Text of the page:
I don’t understand why you believe collecting a “penalty” would better than purchasing ins in the first place.

          • dbtheonly says:

            I don’t.

            I recognize that people do not always act in their own best long term interests.

            CBO analysis supposed to come out today. We’ll get real answers.

          • Jim Samaras says:

            Ok but the ins I’m talking about could be viewed as a tax and withheld from their checks so as far as their long term interests are concerned all thought is taken away. (As a republican did I just say that? LOL)

          • dbtheonly says:

            I’m laughing with you.

            Your idea is a really good one. In fact, I think it’s the only real ultimate solution to the health care issue.

            My suggestion would be to piggyback it on to Medicare and make Medicare available to all.

            Doing so will create numerous problems of its own. In my mind, rather just deal with them than the constant arguments and disfunctions, under ObamaCare and whatever TrumpCare is hoing to turn out to be. Once it’s fixed, it’s fixed.

            You have my word that if Trump does propose making Medicare universal, I will cheer, defend it here, and write my Congressman urging support.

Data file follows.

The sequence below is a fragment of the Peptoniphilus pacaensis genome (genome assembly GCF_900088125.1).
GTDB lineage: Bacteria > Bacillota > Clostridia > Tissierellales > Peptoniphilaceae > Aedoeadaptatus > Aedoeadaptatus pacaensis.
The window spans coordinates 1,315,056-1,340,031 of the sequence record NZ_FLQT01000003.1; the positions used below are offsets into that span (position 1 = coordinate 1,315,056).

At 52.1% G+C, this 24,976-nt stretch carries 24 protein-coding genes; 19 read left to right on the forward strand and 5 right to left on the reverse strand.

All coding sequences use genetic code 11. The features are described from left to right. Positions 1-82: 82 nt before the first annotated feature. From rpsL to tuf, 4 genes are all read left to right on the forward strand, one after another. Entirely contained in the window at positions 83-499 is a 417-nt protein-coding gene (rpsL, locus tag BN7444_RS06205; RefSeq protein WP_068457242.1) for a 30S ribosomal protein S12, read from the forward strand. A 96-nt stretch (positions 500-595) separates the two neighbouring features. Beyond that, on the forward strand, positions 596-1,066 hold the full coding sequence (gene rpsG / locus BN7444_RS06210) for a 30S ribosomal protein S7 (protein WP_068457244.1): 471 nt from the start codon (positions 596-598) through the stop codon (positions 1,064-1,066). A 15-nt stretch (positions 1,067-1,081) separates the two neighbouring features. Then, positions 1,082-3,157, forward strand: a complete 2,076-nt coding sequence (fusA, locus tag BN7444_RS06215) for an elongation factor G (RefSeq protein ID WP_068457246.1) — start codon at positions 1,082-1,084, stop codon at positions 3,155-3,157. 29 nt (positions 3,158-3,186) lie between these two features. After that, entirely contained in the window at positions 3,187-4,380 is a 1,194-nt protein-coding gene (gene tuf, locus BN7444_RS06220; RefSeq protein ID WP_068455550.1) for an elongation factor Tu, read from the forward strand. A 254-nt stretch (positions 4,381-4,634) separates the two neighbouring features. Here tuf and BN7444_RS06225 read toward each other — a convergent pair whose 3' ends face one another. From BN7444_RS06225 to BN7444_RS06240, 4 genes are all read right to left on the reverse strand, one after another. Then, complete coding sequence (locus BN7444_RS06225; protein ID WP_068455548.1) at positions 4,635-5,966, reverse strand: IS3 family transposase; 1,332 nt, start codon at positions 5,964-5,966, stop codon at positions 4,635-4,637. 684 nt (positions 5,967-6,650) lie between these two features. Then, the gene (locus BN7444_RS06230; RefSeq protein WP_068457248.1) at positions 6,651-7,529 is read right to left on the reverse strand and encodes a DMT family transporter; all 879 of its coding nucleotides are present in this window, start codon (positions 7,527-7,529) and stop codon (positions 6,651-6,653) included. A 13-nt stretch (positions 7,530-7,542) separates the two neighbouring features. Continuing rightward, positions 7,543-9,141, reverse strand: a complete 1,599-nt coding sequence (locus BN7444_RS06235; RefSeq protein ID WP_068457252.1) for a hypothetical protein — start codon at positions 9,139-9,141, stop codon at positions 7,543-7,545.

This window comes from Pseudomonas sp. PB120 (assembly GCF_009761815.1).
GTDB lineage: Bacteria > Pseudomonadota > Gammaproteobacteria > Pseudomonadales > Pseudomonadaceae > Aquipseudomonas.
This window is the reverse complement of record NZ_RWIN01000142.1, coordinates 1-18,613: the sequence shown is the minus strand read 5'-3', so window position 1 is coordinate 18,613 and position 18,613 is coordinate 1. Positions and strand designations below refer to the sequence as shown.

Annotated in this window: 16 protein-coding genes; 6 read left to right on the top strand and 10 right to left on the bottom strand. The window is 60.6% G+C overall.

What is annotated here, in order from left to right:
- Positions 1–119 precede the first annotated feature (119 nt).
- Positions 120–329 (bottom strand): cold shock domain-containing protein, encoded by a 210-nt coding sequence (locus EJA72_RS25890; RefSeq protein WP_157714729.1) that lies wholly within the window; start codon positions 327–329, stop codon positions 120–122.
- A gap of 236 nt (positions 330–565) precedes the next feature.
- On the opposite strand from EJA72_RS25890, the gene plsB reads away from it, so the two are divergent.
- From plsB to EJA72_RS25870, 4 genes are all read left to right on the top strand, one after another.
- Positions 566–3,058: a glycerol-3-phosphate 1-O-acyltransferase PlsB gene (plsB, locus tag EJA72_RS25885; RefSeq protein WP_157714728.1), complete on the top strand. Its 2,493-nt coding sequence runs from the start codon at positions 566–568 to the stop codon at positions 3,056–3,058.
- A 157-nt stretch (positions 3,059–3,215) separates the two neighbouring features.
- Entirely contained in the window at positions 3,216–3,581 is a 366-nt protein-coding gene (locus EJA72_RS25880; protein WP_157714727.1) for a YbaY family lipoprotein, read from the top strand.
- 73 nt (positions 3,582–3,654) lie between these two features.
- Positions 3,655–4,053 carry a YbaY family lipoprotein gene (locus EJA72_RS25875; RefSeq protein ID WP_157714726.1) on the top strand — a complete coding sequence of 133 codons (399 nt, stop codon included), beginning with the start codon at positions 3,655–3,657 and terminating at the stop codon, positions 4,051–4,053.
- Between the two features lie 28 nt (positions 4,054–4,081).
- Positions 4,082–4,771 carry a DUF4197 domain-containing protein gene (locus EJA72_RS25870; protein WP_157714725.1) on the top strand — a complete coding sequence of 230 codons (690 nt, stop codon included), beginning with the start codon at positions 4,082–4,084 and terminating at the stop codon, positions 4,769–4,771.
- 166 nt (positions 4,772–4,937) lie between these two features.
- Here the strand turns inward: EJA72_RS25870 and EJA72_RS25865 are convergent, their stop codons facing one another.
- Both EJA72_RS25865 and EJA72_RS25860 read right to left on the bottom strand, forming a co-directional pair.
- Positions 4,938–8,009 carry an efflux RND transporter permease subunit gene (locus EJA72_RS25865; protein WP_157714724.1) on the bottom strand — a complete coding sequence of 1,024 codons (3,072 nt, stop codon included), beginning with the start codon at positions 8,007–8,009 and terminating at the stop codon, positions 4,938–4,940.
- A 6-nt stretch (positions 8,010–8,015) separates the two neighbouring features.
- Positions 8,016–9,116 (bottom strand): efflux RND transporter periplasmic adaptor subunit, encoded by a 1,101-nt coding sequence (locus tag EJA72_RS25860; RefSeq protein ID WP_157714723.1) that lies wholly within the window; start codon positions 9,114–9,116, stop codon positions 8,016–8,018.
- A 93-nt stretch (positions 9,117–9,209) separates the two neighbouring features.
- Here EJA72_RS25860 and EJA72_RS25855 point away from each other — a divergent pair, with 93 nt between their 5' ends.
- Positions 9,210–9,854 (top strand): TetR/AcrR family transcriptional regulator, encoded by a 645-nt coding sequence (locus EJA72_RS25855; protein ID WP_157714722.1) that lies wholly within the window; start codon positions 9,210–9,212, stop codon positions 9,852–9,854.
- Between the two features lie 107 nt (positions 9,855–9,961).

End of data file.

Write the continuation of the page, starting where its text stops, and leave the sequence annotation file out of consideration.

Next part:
• Jim Samaras says:

            I called myself a republican but actually am an independent as has been documented in previous posts that I voted for Obama in 08.

            We’re back to single payer and the only problem I have with that is it may take motivation away from anyone to become a doctor or pharma from searching for cures of Cancer, Alzheimer, etc.
            Along with it however, some sort of tort reform must be enacted. Not the type that limits liability, the type that makes the loser pay. Insurance costs for a physician is ridiculous due to frivolous lawsuits.

            I agree, once it’s fixed it’s fixed but part of fixing it means things must be done that aren’t in congressmen, lawyers or lobbyists best interests. This conundrum is part of the swamp that MUST be drained before any progress can begin. New blood on both sides in the midterm and a second Trump term may just get it done

          • dbtheonly says: